A freely floating short-term rate would signal when policy had become too restrictive if inflation falls below target (which means that the Fed needs to increase the size of its balance sheet) or that policy has become too accommodative if inflation is increasing above target (in which case the Fed needs to reduce the size of its balance sheet).
By abandoning the policy of set ranges for pegging short-term rates, the Fed could allow market forces to determine the appropriate overnight rate while monitoring inflation and adjusting the balance sheet to determine the appropriate level of money supply—just as Paul Volcker did to successfully vanquish inflation in the early 1980s.
Market pundits advocating a “shock and awe” policy of a 50 basis point increase in rates, or former Fed officials speculating that a 4 percent overnight rate could be necessary to contain inflation, reflects a degree of hubris which could do even more harm to the financial markets and the economy.
Who knows what the "right" level of interest rates should be? Can you imagine what would happen to the housing market if rates rose to 4 percent or higher, or to equities in the event of a sudden, unexpected rise in interest rates associated with "shock and awe”? Perhaps that's a great idea if you are short stocks. The market is already waffling with the talk of three or even four quarter-point rate hikes along with balance sheet reduction even before the Fed has taken action along these lines. An unexpected shock is not going to immediately flow through to inflation, but it will immediately impact already overvalued financial asset prices and undermine confidence and destabilize the economy.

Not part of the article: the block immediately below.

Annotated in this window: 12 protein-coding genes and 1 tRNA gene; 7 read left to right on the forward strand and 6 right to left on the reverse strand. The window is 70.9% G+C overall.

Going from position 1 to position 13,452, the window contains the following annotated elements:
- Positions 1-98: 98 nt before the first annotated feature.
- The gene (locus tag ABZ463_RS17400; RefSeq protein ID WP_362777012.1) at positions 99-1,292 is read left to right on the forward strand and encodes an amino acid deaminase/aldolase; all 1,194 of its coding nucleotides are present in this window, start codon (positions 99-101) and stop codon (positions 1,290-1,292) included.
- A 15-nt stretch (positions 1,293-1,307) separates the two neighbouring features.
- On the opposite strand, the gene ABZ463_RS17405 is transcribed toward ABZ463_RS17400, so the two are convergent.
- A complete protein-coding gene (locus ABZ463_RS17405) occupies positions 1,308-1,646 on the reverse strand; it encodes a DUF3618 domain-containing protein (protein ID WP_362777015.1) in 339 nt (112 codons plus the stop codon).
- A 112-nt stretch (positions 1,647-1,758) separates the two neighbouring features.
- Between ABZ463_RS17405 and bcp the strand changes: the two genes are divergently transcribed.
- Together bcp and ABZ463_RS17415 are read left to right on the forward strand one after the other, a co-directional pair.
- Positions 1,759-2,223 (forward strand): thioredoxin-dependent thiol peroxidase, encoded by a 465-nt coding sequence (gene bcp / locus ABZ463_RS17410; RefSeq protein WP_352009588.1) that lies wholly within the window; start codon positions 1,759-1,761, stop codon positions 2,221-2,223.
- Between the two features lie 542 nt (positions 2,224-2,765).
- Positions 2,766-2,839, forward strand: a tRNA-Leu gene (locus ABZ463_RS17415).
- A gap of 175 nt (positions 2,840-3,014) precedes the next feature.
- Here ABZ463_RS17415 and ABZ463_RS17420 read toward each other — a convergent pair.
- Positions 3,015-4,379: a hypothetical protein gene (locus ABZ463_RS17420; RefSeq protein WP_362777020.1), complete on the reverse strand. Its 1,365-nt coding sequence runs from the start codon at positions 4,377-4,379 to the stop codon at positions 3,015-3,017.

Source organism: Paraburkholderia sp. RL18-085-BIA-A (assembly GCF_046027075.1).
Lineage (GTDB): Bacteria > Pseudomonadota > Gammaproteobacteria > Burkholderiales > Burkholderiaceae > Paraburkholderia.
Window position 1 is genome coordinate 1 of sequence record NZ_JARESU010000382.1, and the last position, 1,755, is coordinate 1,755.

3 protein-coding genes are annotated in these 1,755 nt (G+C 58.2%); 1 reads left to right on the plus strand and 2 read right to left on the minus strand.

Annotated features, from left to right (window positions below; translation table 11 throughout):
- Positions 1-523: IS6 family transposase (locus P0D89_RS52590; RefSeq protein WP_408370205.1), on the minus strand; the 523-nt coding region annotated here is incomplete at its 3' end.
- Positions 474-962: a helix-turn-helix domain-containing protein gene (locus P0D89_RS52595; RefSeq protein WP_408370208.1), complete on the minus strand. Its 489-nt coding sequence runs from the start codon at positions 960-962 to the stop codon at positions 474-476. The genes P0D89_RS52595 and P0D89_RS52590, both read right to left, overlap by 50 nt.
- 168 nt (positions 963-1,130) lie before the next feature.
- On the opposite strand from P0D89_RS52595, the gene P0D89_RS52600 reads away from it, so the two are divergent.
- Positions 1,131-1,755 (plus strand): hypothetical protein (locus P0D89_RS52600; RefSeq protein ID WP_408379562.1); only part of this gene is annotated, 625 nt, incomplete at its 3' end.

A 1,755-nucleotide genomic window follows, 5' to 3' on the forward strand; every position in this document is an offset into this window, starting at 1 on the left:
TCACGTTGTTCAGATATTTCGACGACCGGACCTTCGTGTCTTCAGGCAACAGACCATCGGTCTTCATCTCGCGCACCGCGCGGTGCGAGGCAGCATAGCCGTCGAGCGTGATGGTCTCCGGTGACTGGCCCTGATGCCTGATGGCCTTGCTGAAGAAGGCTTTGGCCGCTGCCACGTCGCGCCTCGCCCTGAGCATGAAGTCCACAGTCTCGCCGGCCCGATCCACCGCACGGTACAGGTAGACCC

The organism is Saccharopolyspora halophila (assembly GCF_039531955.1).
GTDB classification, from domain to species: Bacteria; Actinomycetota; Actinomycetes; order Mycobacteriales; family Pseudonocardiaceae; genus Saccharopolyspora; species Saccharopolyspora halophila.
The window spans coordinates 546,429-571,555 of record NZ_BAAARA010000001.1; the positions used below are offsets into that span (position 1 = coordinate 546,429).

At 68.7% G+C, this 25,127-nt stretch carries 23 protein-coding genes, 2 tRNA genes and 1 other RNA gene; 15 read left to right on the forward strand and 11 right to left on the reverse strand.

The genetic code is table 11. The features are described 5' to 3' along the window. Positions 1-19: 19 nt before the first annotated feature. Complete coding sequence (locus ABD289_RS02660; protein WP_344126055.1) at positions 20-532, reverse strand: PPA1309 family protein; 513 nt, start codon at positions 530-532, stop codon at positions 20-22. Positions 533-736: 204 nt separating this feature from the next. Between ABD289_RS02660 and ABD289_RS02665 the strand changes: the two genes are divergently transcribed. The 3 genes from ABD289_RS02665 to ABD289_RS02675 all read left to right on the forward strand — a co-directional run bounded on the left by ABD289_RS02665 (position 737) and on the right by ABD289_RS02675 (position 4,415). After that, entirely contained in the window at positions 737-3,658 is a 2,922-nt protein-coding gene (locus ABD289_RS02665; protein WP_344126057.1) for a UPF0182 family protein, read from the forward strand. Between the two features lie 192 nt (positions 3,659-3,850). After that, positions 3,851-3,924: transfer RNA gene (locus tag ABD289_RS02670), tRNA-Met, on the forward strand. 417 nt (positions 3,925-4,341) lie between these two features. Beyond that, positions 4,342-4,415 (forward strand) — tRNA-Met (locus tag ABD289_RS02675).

The simple fact is that no individual or committee is smarter than the market. As the Fed’s balance sheet shrinks, the excess liquidity stored in its standing repo facility will slowly decline. As the cash balances at the reverse repo facility dissipate, short-term rates will begin to move higher. This will allow financial markets to find a new equilibrium as the Fed reduces its balance sheet as inflation declines.
Milton Friedman’s seminal work on inflation concluded that "Inflation is always and everywhere a monetary phenomenon...." The great monetary policy mistake of the late 1960s and 1970s was that the Fed pegged short-term rates while ignoring unhampered money growth, which essentially accommodated federal spending and deficits to finance the Great Society and the Vietnam War.
Does any of this sound familiar? Perhaps we should heed the wisdom of Mark Twain, who said, "History doesn’t repeat itself, but it often rhymes," and go with a proven solution by controlling money supply growth through the Fed’s balance sheet rather than repeating the mistakes of the 1970s.